other forms of knowledge are evident from these examples and was known to the snafu people. The human quest for knowledge inyoJrt'J the a e o( both head and hand.

Without mind, I body i a' Corpse and the disembodied mind is a bare abstraction. Even (or our appreciation of what is beautiful and the creation of what is valuable, we are required to exercise both our intellectual competence and physical capacity. In a manner of speaking, one might rightly affirm that our psychosomatic structure is a functional connector between what we are and what we could be, between the physical and the beyond. To suppose that there is a clear-cut distinction between the physical world and the psychosomatic one amount to denial of the possible emergence of higher logico- mathematical, musical and other capacities. The very availability of aesthetic experience and creation proves that the supposed distinction is somehow overcome by what may be called the bodily self or embodied mind.

The ways of classification of arts and sciences are neither universal nor permanent. In the Indian tradition, in the Rgoeda, for example, vidyas (or sciences) are said to be four in number: (i) Trayz, the triple Veda; (ii) Anvz~ikz, logic and metaphysics; (iii) Danda-niti, science of governance; (iv) Vartta, practical arts such as agriculture, commerce, medicine, ete. Manu speaks of a fifth vidya, viz., Atma-vidya, knowledge of self or of spiritual truth. According to many others, vidya has fourteen divisions, viz., the four Vedas, the six Vedangas, the Puriinas, the Mammas, Maya, and Dharma or law. At times, the four Upa-vedas are also recognized by some as Vida. Kales are said to be 33 or even 64.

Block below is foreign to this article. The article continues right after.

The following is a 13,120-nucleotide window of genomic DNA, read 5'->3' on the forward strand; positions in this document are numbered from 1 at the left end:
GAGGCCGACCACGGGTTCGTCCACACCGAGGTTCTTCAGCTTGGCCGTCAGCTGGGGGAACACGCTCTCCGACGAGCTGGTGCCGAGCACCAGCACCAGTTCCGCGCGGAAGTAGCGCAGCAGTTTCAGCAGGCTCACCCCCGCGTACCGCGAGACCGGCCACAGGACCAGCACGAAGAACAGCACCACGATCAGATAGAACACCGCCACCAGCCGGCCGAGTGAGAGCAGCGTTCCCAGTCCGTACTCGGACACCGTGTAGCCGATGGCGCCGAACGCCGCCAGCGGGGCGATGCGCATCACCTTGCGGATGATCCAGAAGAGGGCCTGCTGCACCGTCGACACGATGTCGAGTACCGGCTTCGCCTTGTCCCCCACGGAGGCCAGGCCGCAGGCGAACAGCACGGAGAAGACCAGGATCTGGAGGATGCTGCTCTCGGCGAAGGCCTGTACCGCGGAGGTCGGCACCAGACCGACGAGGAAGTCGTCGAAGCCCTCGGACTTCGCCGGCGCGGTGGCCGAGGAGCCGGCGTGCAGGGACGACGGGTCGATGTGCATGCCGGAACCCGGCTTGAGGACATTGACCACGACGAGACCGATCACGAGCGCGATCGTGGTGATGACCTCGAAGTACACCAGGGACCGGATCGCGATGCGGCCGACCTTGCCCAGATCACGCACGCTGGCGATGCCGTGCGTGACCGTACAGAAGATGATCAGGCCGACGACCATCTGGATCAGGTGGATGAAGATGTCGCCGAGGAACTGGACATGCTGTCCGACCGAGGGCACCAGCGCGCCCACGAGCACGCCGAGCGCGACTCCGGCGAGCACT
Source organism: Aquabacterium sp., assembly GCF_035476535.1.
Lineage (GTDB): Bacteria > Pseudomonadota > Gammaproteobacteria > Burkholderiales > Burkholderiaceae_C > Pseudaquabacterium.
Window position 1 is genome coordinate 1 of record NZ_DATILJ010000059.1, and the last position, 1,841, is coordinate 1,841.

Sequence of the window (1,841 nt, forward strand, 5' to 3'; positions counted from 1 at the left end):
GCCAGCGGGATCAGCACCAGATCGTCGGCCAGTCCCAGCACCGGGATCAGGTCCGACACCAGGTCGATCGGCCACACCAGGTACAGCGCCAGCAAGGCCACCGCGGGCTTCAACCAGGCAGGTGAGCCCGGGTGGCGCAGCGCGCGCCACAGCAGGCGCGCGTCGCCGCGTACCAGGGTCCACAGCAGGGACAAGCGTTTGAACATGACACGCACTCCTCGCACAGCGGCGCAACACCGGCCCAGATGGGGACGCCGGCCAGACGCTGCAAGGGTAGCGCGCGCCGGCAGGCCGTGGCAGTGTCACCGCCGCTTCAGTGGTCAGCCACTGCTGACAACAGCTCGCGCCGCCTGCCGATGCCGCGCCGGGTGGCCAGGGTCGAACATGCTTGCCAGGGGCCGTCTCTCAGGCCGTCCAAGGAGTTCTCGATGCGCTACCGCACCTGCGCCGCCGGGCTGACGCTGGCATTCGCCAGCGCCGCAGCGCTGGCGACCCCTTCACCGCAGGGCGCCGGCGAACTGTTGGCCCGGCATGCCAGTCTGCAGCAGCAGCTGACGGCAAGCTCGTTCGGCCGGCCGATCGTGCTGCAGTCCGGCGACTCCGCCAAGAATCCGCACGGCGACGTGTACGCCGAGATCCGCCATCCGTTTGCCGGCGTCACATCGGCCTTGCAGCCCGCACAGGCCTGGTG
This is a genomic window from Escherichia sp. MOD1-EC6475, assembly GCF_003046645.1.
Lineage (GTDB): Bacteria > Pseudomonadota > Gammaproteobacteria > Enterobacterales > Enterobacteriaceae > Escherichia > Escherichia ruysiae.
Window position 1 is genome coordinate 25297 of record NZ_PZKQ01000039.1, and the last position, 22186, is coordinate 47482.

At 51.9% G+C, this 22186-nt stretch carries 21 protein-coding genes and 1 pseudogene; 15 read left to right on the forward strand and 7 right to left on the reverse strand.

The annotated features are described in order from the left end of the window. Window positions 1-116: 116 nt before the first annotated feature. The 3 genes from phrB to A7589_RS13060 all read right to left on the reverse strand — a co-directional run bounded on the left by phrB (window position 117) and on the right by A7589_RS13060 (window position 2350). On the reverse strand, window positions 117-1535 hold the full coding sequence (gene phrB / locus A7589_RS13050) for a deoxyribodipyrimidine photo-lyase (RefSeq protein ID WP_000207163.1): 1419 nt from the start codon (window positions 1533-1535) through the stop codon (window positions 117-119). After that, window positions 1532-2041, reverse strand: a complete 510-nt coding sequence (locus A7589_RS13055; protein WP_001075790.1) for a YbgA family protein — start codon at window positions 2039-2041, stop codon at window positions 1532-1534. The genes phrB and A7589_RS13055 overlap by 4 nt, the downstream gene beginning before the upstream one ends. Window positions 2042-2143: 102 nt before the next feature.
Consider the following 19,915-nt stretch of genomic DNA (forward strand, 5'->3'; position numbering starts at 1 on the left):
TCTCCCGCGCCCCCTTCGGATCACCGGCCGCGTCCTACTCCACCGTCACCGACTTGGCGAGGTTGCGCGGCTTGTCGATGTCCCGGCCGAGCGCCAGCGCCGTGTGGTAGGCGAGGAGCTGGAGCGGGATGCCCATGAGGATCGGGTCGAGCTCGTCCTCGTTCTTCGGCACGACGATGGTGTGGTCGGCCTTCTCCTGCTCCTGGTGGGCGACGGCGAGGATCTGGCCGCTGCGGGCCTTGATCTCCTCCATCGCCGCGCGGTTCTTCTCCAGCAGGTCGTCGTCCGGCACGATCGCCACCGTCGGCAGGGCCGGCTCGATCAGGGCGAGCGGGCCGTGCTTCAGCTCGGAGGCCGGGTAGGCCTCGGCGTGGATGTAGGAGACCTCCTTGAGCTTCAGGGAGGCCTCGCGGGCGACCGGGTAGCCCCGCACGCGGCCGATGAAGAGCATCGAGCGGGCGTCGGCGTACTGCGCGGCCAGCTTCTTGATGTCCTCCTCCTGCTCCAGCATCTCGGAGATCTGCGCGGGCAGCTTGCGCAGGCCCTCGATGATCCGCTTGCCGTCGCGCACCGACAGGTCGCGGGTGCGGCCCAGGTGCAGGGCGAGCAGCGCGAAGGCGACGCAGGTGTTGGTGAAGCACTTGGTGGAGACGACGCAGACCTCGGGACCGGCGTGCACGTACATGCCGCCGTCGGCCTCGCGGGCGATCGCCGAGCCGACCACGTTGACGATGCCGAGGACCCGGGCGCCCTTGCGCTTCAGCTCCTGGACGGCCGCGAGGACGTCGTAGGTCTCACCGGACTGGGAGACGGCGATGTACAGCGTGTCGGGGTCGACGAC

In the classical tradition of India, the word sister has at times been used as synonym of Vida. Vidal denotes instrument of teaching, manual or compendium of rules, religious or scientific treatise. The word siesta is usually found after the word referring to the subject of the book, e.g., Dharma-siesta, Artha-siistra; Alamkdra-sdstra and Moksa-sdstra. Two other words which have been frequently used to denote different branches of knowledge are jiving and viridian. While jiving means knowing, knowledge, especially the higher form of it; viridian stands for the act of distinguishing or discerning, understanding, comprehending and recognizing. It means worldly or profane knowledge as distinguished from jiving, knowledge of the divine.

 

Contents

 

  Table of Transliteration XXI
  General Introduction xxiii
  D.P. Chattopadhyaya  
  Part One  
  Section I: Gautama  
  Preface 3
  Introduction 4
A. History of Indian Terms for 'Philosophy' 4
B. The Text of Gautama 6
C. Development of Indian Philosophical Systems 7
D. History of Nyaya 10
  I  
  Instrument of the Cognition (Pramii:1Ja) 23
  Definitions of Pramiinas and Objects of Knowledge (Prameya) 25
  Doubt (Sawaya) 26
  Purpose (Prayojana) 28
  Example (Dr~tiinta) 29
  Tenets (Siddhiinta) 29
  Inference (Anumiina) 30
  Five Members of a Syllogism (Avayava) 30
  Argument (Tarka) 33
  Establishment of One's Own Position (Nin:taya) 33
  Discussion (Viida) 34
  Sophistry (jalpa) 34
  Cavil (Vitar.l4ii) 34
  Fallacies of the Reason (Hetviibhiisa) 35
  Quibble (Chala) 36
  Futile Rejoincers (Jati) 37
  Ways of Losing an Argument \ igrahasthana) 41
  Definitions of Pramd 44
  Objections to Perception 44
  Objections to Upamdna 47
  Definitions of Verbal Knowledge 47
  Non-eternity of Sound: Arguments For and Against 48
  Authority of the Vedas 51
  Gautama's Criticism of Other Ways of Knowing 55
  Transformation of Written Letters 57
  Words and their Meanings 60
  Some Special Objects of Knowledge 62
  The Self is not the Internal Sense Organ (Antal:tkarar,ta) 64